resented their Sabbath dinner.

To Agratha the whole scene had been a little
drama. No part of it had wearied her, for her
vivid imagination had turned personalities and in
cidents into whatever she could wish them to be.
Yet she was a little disappointed when the Eng
lish officers and Lord Mclvar did not appear ; but
this disappointment had been a general one.
Even Stuyvesant commented upon their absence:

" Those English, whom I have allowed to an
chor off Nutten Island, ought to have been at
the Kirk this morning. I do not like men who
neglect divine service," he said with scornful an
ger. " They have had a hospitable welcome, and
they ought to have been courteous to our Sab-


bath ; but they are a proud, insolent lot, and would
not be civil to anyone's God but their own."

" Thou art too hard, Peter. Captain Scho-
field sent me a pretty little singing bird in a gilt
cage, that he got in the Canary Islands. I have
called it * Peter,' and often I have heard that on
English men-of-war there is divine service every

" Service on board a man-of-war ! Is that a
reasonable, or respectable place for worship, Ju
dith? In my judgment it is not."

" Service in a Fort, with cannon and fighting
men around, is that a more reasonable or re
spectable place, Peter? In my judgment it is

" We have the true faith, Judith, that mates
the difference. Holland is Holland, because she
has the true faith. The English are Lutherans,"
and these last four words he uttered with a scorn
ful intolerance no one but Stuyvesant could trans
late into language.

" I have read the English creed."

" So have I, and I have compared it with our
grand Belgic Confession of Faith, which I learned
joyfully when it was revised in 1619. I was a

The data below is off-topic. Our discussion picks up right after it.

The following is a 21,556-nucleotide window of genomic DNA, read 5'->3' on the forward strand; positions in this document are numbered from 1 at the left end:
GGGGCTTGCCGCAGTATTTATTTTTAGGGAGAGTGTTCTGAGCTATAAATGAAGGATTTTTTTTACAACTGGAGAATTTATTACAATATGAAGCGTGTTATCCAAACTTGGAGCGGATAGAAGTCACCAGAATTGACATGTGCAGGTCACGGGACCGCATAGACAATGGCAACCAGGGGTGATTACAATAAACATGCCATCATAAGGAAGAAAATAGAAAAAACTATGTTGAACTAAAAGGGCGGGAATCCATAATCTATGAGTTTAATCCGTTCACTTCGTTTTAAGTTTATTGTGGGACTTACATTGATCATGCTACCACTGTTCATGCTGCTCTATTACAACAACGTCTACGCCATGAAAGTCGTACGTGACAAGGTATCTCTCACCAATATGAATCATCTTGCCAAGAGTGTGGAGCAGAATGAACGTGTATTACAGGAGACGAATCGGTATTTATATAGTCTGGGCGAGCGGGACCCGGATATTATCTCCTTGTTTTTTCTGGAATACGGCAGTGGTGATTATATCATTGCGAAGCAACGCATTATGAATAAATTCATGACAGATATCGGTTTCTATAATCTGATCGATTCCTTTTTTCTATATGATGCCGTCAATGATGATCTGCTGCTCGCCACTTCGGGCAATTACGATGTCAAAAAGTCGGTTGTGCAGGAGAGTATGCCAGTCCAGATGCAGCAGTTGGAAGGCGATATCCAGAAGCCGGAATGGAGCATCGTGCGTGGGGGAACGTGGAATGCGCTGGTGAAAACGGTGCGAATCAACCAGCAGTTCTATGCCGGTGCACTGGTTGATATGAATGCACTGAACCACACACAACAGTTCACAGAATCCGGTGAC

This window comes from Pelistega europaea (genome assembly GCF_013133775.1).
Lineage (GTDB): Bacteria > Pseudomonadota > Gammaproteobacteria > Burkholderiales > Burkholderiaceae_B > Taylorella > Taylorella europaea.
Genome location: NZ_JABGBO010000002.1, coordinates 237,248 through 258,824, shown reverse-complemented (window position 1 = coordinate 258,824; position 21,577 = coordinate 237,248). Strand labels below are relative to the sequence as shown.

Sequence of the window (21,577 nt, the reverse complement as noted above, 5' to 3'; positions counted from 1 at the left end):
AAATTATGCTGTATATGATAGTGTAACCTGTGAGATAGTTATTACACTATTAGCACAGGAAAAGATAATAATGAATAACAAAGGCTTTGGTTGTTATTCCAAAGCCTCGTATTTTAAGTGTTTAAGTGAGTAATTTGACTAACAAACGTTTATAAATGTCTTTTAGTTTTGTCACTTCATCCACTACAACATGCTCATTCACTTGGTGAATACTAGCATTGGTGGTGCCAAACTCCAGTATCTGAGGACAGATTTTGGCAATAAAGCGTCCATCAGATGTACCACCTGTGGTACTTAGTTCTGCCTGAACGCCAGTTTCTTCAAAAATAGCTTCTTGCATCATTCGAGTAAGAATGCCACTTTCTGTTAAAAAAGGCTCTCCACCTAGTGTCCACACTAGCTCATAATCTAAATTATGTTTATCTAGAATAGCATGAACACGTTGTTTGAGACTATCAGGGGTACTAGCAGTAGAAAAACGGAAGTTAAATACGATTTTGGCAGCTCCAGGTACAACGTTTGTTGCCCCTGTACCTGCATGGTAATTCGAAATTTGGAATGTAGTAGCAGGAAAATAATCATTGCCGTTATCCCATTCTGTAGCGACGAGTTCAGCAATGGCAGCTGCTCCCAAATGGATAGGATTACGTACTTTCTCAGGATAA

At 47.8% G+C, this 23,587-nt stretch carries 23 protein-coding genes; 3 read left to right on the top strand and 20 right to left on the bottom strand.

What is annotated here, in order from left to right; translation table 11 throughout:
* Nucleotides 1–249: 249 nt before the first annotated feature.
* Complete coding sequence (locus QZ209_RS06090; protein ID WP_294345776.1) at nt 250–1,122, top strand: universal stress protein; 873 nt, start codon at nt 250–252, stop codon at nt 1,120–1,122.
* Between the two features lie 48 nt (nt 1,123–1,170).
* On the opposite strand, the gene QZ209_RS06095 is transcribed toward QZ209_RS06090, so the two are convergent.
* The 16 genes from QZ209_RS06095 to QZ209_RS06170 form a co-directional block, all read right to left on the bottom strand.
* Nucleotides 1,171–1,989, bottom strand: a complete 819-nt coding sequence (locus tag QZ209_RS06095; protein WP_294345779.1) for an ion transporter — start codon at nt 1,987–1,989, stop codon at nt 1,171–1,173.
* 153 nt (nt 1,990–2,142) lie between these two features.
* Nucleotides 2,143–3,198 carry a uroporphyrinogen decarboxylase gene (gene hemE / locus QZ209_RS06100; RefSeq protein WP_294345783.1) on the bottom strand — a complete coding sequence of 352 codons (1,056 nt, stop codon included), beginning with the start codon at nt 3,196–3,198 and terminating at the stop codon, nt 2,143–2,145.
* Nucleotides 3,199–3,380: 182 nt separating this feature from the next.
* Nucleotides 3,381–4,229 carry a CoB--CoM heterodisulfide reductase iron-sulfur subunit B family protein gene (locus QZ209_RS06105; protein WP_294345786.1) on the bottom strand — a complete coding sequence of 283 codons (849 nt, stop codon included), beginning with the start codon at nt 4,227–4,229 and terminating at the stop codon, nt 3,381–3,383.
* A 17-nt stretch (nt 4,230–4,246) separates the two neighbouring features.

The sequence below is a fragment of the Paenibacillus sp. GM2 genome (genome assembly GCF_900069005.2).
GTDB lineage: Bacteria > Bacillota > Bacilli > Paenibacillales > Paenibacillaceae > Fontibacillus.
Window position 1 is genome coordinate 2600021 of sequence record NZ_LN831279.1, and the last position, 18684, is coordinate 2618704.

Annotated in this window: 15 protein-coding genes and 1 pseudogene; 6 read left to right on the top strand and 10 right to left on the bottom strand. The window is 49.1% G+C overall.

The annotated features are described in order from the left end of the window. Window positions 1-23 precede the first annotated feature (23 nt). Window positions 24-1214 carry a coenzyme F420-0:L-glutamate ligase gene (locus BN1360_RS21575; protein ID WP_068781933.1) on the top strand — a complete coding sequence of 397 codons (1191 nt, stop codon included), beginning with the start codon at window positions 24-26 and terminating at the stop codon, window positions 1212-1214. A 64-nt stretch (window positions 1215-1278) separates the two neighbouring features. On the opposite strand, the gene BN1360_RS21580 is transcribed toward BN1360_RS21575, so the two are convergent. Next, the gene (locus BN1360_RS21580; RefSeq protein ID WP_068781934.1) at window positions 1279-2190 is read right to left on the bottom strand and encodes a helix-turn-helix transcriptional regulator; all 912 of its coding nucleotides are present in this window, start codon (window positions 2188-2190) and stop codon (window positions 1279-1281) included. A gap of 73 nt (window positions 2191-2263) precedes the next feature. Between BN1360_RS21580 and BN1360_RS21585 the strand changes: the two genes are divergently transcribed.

young man then, a soldier under arms, but I could
feel its beauty and I vowed my soul and body to
all it required."

" I learned it at my dear mother's knees, Peter,
and I have rested my whole life on the deep, sweet


harmony it sounded almost at its beginning
* God, the overflowing fountain of good.' " Large
tears of loving memory filled her soft, dark eyes.
Stuyvesant looked at her, and quieted himself like
a little child.

Yet his complaint of their English visitors was
a general one. Most of the congregation had ex
pected to see the Governor's pew brightened by
brilliant uniforms, and perhaps also by the pres
ence of Lord Mclvar in Court dress, or in the
picturesque kilt and philabeg of his native land.
The familiar City Fathers in their black silk gowns
might be official, but they were not picturesque,
or even interesting. Many supercilious remarks
were made about Captain Schofield, and Joost
Van Dorn was considered very clever because he
asked : " What else but ill-nature and bad man
ners could be expected from a man who called his
ship ' The Wasp? ' "

On Monday afternoon, however, Captain Scho
field reversed all adverse opinions. He appeared
on the Collect Pond with three of his officers and
in a few minutes had taken little Elsie Everson
by her hand and was gliding swiftly with her over
its frozen water. Then the handsome, popular
secretary of the province, Jacob Kip, began to
make introductions, and the pretty pond quickly
became a scene of happy and innocent gaiety. But
the Scotch lord came not, and finally Maria La
Montague, the lovely fiancee of Secretary Kip,


asked the Captain why Lord Mclvar had not
joined his party?

" He cannot skate," was the answer. " His